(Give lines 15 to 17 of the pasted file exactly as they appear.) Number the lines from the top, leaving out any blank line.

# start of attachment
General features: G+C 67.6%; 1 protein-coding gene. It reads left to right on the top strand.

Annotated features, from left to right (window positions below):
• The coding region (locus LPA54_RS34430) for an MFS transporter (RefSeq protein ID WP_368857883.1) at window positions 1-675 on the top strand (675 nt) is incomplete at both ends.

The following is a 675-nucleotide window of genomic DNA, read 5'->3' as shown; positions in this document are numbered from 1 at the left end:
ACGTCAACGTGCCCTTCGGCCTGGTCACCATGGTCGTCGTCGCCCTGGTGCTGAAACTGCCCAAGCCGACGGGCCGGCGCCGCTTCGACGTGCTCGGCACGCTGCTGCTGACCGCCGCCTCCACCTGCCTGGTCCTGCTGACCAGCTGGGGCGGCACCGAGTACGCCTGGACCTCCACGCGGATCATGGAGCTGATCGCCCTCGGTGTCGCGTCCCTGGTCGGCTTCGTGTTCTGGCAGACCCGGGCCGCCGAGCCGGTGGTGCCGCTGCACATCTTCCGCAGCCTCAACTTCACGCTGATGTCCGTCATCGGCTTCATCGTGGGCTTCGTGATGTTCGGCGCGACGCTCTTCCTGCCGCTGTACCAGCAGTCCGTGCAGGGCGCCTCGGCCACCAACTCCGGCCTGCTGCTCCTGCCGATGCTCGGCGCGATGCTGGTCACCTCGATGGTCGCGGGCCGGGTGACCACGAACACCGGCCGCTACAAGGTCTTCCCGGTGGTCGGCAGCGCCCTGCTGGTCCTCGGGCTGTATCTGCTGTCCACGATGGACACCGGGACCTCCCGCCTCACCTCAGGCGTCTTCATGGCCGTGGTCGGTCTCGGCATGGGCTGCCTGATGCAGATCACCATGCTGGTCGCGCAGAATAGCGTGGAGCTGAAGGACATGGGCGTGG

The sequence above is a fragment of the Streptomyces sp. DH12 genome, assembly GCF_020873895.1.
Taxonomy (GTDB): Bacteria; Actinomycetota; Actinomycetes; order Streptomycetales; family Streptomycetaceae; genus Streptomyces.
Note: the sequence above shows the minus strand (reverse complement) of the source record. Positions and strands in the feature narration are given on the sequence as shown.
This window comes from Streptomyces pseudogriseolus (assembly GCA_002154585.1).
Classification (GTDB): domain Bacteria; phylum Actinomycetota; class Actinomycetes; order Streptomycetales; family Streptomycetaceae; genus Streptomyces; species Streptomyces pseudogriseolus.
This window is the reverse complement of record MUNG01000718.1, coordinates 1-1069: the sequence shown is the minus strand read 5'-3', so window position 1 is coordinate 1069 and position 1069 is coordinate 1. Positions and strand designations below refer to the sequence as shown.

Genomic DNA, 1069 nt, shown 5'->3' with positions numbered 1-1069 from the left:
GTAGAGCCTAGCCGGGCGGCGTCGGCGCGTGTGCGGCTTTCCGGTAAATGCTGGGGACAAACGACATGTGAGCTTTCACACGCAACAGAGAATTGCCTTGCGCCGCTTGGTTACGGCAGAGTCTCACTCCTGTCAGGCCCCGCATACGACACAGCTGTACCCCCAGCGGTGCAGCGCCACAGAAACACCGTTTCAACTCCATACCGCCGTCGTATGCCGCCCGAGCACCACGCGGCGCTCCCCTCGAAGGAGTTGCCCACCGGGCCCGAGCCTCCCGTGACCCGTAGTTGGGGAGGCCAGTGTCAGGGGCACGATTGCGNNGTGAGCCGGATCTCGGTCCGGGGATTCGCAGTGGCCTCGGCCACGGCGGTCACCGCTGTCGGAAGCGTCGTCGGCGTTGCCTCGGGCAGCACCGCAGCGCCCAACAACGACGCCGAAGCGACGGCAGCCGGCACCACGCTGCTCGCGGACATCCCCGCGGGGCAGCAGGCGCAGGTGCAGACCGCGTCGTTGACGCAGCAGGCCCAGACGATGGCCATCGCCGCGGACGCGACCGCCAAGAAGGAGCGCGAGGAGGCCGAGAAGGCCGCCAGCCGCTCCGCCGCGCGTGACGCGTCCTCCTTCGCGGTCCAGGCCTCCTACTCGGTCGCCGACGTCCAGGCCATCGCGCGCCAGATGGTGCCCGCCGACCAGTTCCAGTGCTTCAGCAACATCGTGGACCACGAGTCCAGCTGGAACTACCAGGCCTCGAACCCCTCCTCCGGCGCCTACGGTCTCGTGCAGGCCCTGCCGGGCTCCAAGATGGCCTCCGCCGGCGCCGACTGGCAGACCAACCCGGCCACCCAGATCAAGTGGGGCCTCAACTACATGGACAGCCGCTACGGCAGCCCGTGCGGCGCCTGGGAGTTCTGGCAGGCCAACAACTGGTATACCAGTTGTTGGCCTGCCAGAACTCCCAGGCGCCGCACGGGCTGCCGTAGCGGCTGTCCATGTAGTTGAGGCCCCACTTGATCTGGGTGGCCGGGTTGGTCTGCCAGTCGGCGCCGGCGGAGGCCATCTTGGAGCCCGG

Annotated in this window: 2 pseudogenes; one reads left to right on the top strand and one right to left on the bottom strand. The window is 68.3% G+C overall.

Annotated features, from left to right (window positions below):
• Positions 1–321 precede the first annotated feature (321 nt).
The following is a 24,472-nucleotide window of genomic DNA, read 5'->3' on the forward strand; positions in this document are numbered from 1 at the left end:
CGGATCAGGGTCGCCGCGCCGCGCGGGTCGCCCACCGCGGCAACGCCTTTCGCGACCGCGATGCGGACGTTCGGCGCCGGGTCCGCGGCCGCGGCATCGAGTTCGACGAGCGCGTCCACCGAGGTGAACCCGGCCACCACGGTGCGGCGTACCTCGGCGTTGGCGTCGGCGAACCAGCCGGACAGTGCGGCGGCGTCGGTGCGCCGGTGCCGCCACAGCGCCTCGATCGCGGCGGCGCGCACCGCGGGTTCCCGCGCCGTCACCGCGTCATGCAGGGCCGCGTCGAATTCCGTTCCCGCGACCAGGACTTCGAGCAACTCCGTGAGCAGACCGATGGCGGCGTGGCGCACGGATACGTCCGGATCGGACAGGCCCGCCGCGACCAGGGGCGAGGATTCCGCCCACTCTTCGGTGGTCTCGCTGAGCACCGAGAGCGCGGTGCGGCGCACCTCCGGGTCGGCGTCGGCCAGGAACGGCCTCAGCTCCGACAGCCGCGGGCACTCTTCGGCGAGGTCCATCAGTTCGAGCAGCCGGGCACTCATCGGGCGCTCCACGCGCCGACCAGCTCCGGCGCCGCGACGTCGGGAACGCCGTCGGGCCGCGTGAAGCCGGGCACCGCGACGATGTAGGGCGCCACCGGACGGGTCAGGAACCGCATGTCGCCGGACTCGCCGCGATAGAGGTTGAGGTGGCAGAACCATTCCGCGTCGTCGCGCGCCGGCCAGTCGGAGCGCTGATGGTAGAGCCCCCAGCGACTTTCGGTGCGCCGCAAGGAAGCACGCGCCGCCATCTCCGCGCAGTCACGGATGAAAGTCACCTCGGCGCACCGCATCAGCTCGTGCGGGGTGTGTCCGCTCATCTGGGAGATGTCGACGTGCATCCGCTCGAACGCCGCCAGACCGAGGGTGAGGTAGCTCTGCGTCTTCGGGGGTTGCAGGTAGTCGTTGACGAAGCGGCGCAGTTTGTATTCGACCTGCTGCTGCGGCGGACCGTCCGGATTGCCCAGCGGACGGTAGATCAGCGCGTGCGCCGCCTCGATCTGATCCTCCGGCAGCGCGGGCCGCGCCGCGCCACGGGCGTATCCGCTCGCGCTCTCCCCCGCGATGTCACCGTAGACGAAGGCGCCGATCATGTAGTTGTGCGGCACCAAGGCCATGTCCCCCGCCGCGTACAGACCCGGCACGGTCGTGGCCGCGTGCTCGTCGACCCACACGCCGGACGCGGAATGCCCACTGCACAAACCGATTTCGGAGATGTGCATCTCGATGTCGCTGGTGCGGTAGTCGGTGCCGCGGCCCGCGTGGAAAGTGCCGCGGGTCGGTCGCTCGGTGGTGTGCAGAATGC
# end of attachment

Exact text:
Annotated features, from left to right (window positions below):
• Positions 1–321 precede the first annotated feature (321 nt).
The following is a 24,472-nucleotide window of genomic DNA, read 5'->3' on the forward strand; positions in this document are numbered from 1 at the left end: